FRAMINGHAM – Framingham State University announced it will celebrate the 50th anniversary of the moon landing with a 15-month project titled “Moon Landing in Context,” which aims to contextualize the moon landing within the historical, social, and cultural framework of the Sixties.
The project is directed by Dr. Irene Porro, director of Framingham State’s Christa McAuliffe Center for Integrated Science Learning, and is supported by experts from the Smithsonian’s National Air and Space Museum, University faculty and scholars from other academic institutions.
Highlights of the project, which overlaps with the 50th Anniversary of the moon landing on July 20, 2019, include a talk with Congressman Joseph Kennedy III in October, who will reflect on President John F. Kennedy’s famous exhortation, “We choose to go to the moon in this decade and do the other things, not because they are easy, but because they are hard.”
The space race unfolded during the height of the Civil Rights Movement. As such, the series looks at the history and social environment that were inevitably intertwined with the events that led to the Moon Landing or were affected by it.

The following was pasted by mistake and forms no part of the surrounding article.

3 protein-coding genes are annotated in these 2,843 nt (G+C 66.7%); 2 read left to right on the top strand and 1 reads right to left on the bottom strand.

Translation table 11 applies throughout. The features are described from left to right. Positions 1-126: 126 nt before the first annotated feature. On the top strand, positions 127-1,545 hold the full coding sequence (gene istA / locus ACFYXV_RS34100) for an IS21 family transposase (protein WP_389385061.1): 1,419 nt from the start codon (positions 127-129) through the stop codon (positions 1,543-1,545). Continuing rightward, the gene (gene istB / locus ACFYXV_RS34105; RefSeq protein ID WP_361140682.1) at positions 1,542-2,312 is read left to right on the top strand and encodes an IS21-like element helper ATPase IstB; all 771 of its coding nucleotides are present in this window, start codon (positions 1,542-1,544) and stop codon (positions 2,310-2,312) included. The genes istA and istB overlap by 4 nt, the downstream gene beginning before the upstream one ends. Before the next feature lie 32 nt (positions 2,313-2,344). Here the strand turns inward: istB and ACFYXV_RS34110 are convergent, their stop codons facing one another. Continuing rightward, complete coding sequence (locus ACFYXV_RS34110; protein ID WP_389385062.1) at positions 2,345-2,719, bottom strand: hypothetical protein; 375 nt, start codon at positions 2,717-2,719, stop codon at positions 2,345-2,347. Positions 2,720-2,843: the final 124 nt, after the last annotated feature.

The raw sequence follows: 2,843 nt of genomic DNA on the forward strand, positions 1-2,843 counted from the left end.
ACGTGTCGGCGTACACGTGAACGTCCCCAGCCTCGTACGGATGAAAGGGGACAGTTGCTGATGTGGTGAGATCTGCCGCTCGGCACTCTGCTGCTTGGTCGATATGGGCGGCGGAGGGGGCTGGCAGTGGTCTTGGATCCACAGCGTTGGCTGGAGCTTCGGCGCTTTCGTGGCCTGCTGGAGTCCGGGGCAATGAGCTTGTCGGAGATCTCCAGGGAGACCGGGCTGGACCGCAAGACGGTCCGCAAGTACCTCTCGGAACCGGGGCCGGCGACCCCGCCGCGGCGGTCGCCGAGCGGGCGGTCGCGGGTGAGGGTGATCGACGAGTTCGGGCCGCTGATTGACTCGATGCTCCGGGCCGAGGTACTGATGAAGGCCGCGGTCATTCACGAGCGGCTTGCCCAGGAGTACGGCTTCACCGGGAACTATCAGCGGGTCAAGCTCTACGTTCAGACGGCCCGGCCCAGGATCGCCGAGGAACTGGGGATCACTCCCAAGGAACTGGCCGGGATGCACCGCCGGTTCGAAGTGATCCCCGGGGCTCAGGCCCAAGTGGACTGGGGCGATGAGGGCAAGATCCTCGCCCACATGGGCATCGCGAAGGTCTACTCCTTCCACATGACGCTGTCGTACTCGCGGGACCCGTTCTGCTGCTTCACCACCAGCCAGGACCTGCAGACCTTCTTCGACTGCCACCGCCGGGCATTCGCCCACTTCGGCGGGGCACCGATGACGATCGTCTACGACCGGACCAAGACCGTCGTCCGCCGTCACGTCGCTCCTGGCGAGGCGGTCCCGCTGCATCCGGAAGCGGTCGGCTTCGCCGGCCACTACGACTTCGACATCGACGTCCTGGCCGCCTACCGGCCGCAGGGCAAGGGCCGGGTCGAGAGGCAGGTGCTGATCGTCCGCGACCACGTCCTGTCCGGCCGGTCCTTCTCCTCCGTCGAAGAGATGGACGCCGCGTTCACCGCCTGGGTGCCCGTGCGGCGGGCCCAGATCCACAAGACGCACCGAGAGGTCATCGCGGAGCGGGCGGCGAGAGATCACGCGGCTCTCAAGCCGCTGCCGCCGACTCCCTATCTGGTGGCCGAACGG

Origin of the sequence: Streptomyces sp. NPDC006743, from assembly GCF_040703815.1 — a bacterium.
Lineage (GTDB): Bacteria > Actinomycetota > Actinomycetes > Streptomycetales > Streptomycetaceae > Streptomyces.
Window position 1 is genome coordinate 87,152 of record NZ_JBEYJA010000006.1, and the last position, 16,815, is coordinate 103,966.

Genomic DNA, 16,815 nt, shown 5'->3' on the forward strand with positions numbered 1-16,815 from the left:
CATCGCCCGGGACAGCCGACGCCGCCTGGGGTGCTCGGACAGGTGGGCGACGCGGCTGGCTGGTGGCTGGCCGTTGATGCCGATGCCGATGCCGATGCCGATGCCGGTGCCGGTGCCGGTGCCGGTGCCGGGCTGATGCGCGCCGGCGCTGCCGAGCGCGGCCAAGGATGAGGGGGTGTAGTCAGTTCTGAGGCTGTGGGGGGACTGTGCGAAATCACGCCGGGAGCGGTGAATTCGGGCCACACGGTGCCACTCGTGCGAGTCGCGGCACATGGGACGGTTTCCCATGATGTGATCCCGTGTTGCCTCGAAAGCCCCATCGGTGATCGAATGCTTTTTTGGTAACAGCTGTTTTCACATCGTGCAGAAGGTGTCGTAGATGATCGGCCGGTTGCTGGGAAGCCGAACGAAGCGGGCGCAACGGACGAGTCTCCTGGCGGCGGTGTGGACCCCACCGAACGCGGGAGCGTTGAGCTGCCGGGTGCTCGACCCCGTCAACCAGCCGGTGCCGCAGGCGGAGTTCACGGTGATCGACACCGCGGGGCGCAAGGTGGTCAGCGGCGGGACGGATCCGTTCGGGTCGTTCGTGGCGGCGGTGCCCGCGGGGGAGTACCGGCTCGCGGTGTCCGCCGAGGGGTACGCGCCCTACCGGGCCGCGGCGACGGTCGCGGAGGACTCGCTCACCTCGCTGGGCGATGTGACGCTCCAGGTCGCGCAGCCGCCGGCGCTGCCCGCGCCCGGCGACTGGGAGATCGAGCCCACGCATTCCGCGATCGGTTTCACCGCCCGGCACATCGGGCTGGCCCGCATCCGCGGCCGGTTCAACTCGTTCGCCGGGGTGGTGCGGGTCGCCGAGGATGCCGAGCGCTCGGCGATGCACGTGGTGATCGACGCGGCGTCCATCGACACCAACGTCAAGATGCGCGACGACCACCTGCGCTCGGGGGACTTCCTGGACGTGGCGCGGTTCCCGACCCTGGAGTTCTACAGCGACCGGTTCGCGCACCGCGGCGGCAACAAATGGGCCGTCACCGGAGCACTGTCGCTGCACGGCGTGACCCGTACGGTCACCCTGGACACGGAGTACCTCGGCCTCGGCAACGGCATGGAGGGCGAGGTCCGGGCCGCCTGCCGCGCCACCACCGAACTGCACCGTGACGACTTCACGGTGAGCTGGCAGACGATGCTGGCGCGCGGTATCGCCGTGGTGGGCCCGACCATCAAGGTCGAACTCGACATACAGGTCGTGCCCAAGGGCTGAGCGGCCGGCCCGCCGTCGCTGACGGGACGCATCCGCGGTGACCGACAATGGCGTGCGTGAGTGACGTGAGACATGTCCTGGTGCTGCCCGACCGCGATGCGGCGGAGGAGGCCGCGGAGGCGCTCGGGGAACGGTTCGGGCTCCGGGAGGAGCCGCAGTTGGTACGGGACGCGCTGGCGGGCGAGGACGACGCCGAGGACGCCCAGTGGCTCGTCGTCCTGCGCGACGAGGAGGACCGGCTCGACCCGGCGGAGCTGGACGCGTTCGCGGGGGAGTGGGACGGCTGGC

In November, Alex Gourevitch from Brown University will discuss the radicalism of Martin Luther King, Jr’s civil disobedience and his important role in the 1968 revival of a long tradition of mass law-breaking that can be traced backwards through a hundred years of labor radicalism.
In February, there will be a panel discussion on the evolution and development of spacesuits from both an engineering and historical and cultural point of view.
The series kicks off on September 27, with a talk by Frank White, author of The Overview Effect, who will discuss the little-known fact that President Kennedy wanted Apollo to be a multinational mission, not a “space race.”
There are 20 events in the series, all of which are free and open to the public.
To learn more and view all of the events, visit www.moon-landing.org.
Outside of the feature series, this year’s Arts & Ideas program includes several other exciting events and performances that are free and open to the public.
On September 21, the University will welcome Grammy award winning Timbalero Eguie Castrillo and his 11-piece salsa band for an outdoor performance in Crocker Grove. Castrillo is a Framingham resident.
In February, Sociology Professor Crystal Fleming will offer a fresh, accessible and irreverent critique of the national conversation about race in the U.S. based on her book, How to Be Less Stupid About Race.
For more information, visit www.framingham.edu/artsandideas.